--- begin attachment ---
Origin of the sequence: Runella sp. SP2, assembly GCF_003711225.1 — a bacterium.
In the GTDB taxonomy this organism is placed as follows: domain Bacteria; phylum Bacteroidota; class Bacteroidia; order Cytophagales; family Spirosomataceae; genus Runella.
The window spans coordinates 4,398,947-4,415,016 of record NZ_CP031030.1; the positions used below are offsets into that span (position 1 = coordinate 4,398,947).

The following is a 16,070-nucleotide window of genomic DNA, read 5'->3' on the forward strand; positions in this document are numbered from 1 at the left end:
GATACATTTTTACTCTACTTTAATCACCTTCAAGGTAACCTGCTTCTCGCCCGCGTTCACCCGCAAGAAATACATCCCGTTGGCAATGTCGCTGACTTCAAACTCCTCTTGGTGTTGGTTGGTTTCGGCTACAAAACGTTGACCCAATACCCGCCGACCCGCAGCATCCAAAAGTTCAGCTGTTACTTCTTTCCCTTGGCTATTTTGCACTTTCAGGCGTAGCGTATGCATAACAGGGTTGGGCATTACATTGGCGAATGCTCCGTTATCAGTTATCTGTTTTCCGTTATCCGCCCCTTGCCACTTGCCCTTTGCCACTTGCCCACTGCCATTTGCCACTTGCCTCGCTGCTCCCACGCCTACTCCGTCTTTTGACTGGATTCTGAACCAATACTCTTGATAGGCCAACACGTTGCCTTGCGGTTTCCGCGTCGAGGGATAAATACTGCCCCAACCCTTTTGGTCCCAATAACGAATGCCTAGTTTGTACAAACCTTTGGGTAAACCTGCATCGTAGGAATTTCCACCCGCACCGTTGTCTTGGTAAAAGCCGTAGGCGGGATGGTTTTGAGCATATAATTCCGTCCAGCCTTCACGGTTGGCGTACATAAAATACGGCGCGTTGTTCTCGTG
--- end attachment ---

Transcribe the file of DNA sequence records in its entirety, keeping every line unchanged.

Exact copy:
Origin of the sequence: Runella sp. SP2, assembly GCF_003711225.1 — a bacterium.
In the GTDB taxonomy this organism is placed as follows: domain Bacteria; phylum Bacteroidota; class Bacteroidia; order Cytophagales; family Spirosomataceae; genus Runella.
The window spans coordinates 4,398,947-4,415,016 of record NZ_CP031030.1; the positions used below are offsets into that span (position 1 = coordinate 4,398,947).

The following is a 16,070-nucleotide window of genomic DNA, read 5'->3' on the forward strand; positions in this document are numbered from 1 at the left end:
GATACATTTTTACTCTACTTTAATCACCTTCAAGGTAACCTGCTTCTCGCCCGCGTTCACCCGCAAGAAATACATCCCGTTGGCAATGTCGCTGACTTCAAACTCCTCTTGGTGTTGGTTGGTTTCGGCTACAAAACGTTGACCCAATACCCGCCGACCCGCAGCATCCAAAAGTTCAGCTGTTACTTCTTTCCCTTGGCTATTTTGCACTTTCAGGCGTAGCGTATGCATAACAGGGTTGGGCATTACATTGGCGAATGCTCCGTTATCAGTTATCTGTTTTCCGTTATCCGCCCCTTGCCACTTGCCCTTTGCCACTTGCCCACTGCCATTTGCCACTTGCCTCGCTGCTCCCACGCCTACTCCGTCTTTTGACTGGATTCTGAACCAATACTCTTGATAGGCCAACACGTTGCCTTGCGGTTTCCGCGTCGAGGGATAAATACTGCCCCAACCCTTTTGGTCCCAATAACGAATGCCTAGTTTGTACAAACCTTTGGGTAAACCTGCATCGTAGGAATTTCCACCCGCACCGTTGTCTTGGTAAAAGCCGTAGGCGGGATGGTTTTGAGCATATAATTCCGTCCAGCCTTCACGGTTGGCGTACATAAAATACGGCGCGTTGTTCTCGTG